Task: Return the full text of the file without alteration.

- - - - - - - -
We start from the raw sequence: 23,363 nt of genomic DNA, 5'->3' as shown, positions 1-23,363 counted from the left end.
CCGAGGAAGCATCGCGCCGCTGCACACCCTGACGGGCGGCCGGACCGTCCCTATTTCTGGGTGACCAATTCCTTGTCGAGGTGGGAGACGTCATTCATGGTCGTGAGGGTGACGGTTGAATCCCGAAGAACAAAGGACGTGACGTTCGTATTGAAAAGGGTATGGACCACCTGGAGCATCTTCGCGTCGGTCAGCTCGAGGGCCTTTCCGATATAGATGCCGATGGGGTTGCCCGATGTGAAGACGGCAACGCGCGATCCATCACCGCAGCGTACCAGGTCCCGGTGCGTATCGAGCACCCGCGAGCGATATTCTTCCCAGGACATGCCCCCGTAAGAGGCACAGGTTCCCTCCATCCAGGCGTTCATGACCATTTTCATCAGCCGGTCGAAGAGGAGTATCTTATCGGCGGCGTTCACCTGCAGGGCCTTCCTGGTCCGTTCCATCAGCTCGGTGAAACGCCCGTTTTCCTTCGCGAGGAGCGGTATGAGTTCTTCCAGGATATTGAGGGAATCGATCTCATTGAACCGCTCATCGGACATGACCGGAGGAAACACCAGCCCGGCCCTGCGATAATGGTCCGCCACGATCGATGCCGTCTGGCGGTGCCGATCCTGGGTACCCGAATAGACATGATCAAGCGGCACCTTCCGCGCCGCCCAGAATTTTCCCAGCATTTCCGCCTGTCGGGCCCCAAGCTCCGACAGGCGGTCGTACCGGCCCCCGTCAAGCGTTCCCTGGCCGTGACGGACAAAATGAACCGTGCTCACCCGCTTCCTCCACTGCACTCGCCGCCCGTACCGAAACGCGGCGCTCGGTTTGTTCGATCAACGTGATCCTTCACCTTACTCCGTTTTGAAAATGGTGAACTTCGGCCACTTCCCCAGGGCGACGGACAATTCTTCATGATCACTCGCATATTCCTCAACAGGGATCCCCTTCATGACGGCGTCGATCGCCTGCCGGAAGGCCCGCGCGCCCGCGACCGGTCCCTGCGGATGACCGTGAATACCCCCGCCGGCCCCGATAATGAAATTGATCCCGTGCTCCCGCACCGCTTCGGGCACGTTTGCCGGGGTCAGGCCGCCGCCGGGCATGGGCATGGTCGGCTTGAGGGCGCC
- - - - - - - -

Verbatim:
We start from the raw sequence: 23,363 nt of genomic DNA, 5'->3' as shown, positions 1-23,363 counted from the left end.
CCGAGGAAGCATCGCGCCGCTGCACACCCTGACGGGCGGCCGGACCGTCCCTATTTCTGGGTGACCAATTCCTTGTCGAGGTGGGAGACGTCATTCATGGTCGTGAGGGTGACGGTTGAATCCCGAAGAACAAAGGACGTGACGTTCGTATTGAAAAGGGTATGGACCACCTGGAGCATCTTCGCGTCGGTCAGCTCGAGGGCCTTTCCGATATAGATGCCGATGGGGTTGCCCGATGTGAAGACGGCAACGCGCGATCCATCACCGCAGCGTACCAGGTCCCGGTGCGTATCGAGCACCCGCGAGCGATATTCTTCCCAGGACATGCCCCCGTAAGAGGCACAGGTTCCCTCCATCCAGGCGTTCATGACCATTTTCATCAGCCGGTCGAAGAGGAGTATCTTATCGGCGGCGTTCACCTGCAGGGCCTTCCTGGTCCGTTCCATCAGCTCGGTGAAACGCCCGTTTTCCTTCGCGAGGAGCGGTATGAGTTCTTCCAGGATATTGAGGGAATCGATCTCATTGAACCGCTCATCGGACATGACCGGAGGAAACACCAGCCCGGCCCTGCGATAATGGTCCGCCACGATCGATGCCGTCTGGCGGTGCCGATCCTGGGTACCCGAATAGACATGATCAAGCGGCACCTTCCGCGCCGCCCAGAATTTTCCCAGCATTTCCGCCTGTCGGGCCCCAAGCTCCGACAGGCGGTCGTACCGGCCCCCGTCAAGCGTTCCCTGGCCGTGACGGACAAAATGAACCGTGCTCACCCGCTTCCTCCACTGCACTCGCCGCCCGTACCGAAACGCGGCGCTCGGTTTGTTCGATCAACGTGATCCTTCACCTTACTCCGTTTTGAAAATGGTGAACTTCGGCCACTTCCCCAGGGCGACGGACAATTCTTCATGATCACTCGCATATTCCTCAACAGGGATCCCCTTCATGACGGCGTCGATCGCCTGCCGGAAGGCCCGCGCGCCCGCGACCGGTCCCTGCGGATGACCGTGAATACCCCCGCCGGCCCCGATAATGAAATTGATCCCGTGCTCCCGCACCGCTTCGGGCACGTTTGCCGGGGTCAGGCCGCCGCCGGGCATGGGCATGGTCGGCTTGAGGGCGCC